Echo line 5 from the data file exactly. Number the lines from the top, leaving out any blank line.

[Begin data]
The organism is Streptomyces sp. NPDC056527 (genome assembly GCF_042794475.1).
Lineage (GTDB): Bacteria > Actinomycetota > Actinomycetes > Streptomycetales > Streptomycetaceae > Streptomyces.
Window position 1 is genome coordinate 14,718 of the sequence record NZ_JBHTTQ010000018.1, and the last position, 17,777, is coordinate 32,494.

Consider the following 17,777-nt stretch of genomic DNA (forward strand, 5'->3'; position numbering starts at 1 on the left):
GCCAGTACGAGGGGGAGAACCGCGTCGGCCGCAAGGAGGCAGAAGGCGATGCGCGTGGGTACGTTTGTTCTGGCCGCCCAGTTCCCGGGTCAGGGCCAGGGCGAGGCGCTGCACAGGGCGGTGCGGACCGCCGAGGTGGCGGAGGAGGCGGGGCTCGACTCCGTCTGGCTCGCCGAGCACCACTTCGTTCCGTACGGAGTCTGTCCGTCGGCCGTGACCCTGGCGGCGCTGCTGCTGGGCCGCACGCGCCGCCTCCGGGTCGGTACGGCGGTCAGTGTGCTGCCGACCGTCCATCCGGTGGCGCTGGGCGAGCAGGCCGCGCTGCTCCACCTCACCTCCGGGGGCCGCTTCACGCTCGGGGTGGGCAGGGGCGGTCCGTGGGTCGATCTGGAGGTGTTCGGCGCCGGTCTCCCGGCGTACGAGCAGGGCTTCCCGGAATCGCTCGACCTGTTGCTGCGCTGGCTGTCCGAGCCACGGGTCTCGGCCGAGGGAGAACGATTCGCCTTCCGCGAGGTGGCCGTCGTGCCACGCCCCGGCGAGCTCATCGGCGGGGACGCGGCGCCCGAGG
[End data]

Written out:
GCCAGTACGAGGGGGAGAACCGCGTCGGCCGCAAGGAGGCAGAAGGCGATGCGCGTGGGTACGTTTGTTCTGGCCGCCCAGTTCCCGGGTCAGGGCCAGGGCGAGGCGCTGCACAGGGCGGTGCGGACCGCCGAGGTGGCGGAGGAGGCGGGGCTCGACTCCGTCTGGCTCGCCGAGCACCACTTCGTTCCGTACGGAGTCTGTCCGTCGGCCGTGACCCTGGCGGCGCTGCTGCTGGGCCGCACGCGCCGCCTCCGGGTCGGTACGGCGGTCAGTGTGCTGCCGACCGTCCATCCGGTGGCGCTGGGCGAGCAGGCCGCGCTGCTCCACCTCACCTCCGGGGGCCGCTTCACGCTCGGGGTGGGCAGGGGCGGTCCGTGGGTCGATCTGGAGGTGTTCGGCGCCGGTCTCCCGGCGTACGAGCAGGGCTTCCCGGAATCGCTCGACCTGTTGCTGCGCTGGCTGTCCGAGCCACGGGTCTCGGCCGAGGGAGAACGATTCGCCTTCCGCGAGGTGGCCGTCGTGCCACGCCCCGGCGAGCTCATCGGCGGGGACGCGGCGCCCGAGG